The bookï¿½s penultimate chapter proves the most pointed and provocative of all. Challenging both right- and left-wings with some of their ï¿½sacred cows,ï¿½ Wright lists numerous ï¿½misreadings of Scriptureï¿½ that have occurred when people fail to understand their historical and social locations as believers, and which have become shibboleths for acceptance into large segments of conservatism or liberalism. Among right-wing misreadings, he believes, are the secret rapture theory of pretribulationists, the prosperity gospel, racism and the support of slavery, the belief that the current state of Israel is the fulfillment of prophecy, a failure to distinguish between Old and New Testaments and support for the death penalty. Among left-wing misreadings are the views that science has disproved the Bible, cultural relativism, radical inclusivism, rationalist historical revisionism, claims of arbitrary use of the Old Testament by the New, interpreting religious texts in merely political terms, and labeling early church history as just the biased product of the winners in early ecclesiastical politics.
Finally, Wright proposes his solution: understand the Bible as a five-act drama about creation, fall, Israel, Jesus, and the church, and be sure you know which act you are reading in any given portion of Scripture and which act you are living in (i.e., the fifth). While tradition and reason should never supplant the primacy of Scripture, they influence every interpreter without fail, so they should be allowed to do so consciously. A fivefold strategy for honoring the authority of Scripture results: (1) it should be read in all of its original historical, grammatical and literary contexts; (2) it should be read in dialogue with the traditions of Christian history, not least in the great creeds and liturgies of the church; (3) it should be read personally and privately, (4) it should be studied corporately in small groups and in church worship through accredited and trained church leaders; and (5) it should be examined in light of the very best and most accurate scholarship, now more accessible in greater quantity to more people in the Christian church at countless levels than ever in the history of Christianity. An appendix gives Wrightï¿½s select list of some key resources for brand-new Christians and veterans, from the introductory to the scholarly, which support these goals.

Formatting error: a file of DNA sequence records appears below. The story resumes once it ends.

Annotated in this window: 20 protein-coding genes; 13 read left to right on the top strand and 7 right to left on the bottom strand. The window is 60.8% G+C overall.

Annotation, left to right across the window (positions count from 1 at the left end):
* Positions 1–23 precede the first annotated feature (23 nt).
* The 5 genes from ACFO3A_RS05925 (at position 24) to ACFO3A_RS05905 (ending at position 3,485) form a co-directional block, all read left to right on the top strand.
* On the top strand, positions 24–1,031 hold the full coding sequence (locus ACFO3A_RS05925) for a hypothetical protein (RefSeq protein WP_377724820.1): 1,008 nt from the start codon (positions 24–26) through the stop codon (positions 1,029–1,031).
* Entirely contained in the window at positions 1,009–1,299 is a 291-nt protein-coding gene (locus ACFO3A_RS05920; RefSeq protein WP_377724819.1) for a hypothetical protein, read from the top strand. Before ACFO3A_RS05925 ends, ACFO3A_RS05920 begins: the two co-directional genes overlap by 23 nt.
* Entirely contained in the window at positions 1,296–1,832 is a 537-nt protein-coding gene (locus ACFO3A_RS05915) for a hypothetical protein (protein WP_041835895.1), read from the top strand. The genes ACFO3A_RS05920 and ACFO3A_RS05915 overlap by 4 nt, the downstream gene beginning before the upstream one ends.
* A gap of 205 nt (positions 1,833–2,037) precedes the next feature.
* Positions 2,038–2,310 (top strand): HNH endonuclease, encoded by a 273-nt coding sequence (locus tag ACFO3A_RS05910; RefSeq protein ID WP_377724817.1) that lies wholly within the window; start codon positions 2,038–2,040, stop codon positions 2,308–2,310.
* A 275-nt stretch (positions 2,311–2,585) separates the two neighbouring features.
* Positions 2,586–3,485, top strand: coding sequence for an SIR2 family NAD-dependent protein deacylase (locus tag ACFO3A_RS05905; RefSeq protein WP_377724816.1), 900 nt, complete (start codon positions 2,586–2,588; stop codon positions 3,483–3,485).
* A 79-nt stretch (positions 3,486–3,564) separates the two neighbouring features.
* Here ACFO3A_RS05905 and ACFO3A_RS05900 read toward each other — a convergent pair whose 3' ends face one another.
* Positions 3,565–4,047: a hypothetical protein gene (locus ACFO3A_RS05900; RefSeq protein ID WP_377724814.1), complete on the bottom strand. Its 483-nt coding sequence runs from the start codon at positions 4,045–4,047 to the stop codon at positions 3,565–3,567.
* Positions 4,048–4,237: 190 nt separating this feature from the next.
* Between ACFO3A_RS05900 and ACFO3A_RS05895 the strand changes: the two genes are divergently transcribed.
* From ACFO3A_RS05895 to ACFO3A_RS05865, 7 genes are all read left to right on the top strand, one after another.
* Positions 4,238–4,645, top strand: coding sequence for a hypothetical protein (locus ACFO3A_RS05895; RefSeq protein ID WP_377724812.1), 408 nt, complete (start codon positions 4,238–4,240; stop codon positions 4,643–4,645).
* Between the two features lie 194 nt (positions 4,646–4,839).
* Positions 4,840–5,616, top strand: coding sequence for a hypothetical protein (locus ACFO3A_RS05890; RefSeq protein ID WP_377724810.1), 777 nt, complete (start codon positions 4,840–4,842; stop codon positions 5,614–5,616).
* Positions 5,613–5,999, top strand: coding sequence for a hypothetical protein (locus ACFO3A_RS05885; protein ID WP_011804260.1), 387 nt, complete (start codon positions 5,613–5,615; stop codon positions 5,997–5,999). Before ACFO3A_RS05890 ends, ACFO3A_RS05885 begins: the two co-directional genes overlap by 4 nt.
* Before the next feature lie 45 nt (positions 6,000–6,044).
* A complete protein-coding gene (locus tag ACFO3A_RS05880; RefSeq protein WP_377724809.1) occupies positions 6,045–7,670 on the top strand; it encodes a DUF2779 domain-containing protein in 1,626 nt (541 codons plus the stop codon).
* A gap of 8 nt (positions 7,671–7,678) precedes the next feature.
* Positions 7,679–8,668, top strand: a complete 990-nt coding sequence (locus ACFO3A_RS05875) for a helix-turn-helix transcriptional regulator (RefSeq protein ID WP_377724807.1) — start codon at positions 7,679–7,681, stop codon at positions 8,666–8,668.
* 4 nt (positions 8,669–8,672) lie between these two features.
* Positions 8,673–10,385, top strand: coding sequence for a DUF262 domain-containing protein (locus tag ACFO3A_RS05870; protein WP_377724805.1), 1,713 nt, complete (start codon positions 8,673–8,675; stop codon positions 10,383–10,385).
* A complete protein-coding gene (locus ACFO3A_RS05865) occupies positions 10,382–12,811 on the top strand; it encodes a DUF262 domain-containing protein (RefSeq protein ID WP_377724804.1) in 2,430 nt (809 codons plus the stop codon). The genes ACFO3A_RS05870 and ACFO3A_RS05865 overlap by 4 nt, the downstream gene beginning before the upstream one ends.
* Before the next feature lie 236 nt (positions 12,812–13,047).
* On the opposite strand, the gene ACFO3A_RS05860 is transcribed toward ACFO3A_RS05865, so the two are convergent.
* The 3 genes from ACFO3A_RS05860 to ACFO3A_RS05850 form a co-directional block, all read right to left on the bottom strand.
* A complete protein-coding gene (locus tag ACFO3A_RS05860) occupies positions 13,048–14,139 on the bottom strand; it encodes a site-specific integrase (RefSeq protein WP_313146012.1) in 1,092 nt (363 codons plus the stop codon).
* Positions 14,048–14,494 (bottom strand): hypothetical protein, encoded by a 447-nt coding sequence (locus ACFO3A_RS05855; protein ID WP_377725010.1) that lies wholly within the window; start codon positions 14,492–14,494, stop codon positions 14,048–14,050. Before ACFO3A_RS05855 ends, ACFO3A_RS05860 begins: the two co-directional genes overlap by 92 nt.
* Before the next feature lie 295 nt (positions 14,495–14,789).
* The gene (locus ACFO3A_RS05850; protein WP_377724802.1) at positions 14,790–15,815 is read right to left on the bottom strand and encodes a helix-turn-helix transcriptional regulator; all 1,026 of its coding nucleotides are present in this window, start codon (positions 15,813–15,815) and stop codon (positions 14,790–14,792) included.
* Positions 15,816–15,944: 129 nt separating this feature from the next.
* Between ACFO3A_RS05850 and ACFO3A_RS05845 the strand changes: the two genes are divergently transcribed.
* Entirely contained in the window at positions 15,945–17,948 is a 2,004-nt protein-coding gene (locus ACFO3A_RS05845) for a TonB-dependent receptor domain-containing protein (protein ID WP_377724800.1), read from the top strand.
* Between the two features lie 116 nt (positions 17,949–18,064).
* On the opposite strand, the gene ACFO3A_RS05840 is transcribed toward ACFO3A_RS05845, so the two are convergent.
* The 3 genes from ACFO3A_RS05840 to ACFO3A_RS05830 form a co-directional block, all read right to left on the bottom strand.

In this age of the mass popularity of The Da Vinci Code, it should probably not surprise anyone that the cover art of this book is part of a painting of the Last Supper (but not by Da Vinci) and that the bookï¿½s subtitle promises a ï¿½newï¿½ understanding of Scriptureï¿½s authority. Of course, that also guarantees that strict conservatives will immediately be suspicious: after 2000 years could any truly new approach to Scripture stand any chance of being valid? As it turns out, there is little, if anything, that is new here. The survey of the various approaches to Scripture throughout church history that occupies a good two-thirds of the volume is a delightful digest of the stories told more tediously in most hermeneutics textbooks. The stress on reading the Bible in the context of its overall story line is likewise a tried and true method of teaching Bible (even if often forgotten or neglected)--in childrenï¿½s Sunday School, with newly evangelized tribes on the mission field, and to pagan Westerners with no background in church or Christian teaching whatsoever. We should not lose sight of it as we ï¿½matureï¿½ in the faith! The fivefold periodization of salvation history ironically comes closer to classic dispensationalism (with its seven periods) than to most evangelical thought that attends only to the similarities and differences between two erasï¿½those of the Old and New Testamentsï¿½even as Wright dismisses dispensationalism summarily early, perhaps because he does not really know it firsthand as those who have lived for years within or near the movement do.
As for moving ï¿½beyond the Bible wars,ï¿½ that has happened without Wright anyway, at least in the United States. At their zenith in the 1970s and 1980s, one reads and hears vastly less about them today. One could argue that in the 1990s, the ï¿½worship warsï¿½ replaced them, and that since the turn of the millennium, ï¿½the postmodern warsï¿½ have taken their turn in the limelight. Still, the debates over the meaning and appropriateness of terms such as inspiration, infallibility, and inerrancy raised issues that no Christian generation can long afford to ignore, even if the terminology in which the issues are couched may change. Can the Bible be trusted in its accounts of what it appears to believe were historical events, even after all due allowance has been made for interpretation according to literary genre, the partial knowledge and ideological perspectives of the author, and the like? Do we turn to Scripture only to learn what to believe theologically and how to live ethically, or can we learn other kinds of truths as well? Are the biblical books qualitatively different from all others because they are God-breathed (and just what does that claim from 2 Timothy 3:16 mean)? Wright has done the church a tremendous service by focusing on the remaining and larger portion of that verse, and the next oneï¿½on the relevance and usefulness of Scripture for accomplishing Godï¿½s work through his people in his worldï¿½a focus that was often absent from the older ï¿½Bible wars.ï¿½ But he leaves to one side the questions that those ï¿½warsï¿½ did address, questions that are likewise crucial and which, if not equally well dealt with via the lucidity and creativity of someone like Bishop Wright, will come back to haunt a new generation of Christians all over again.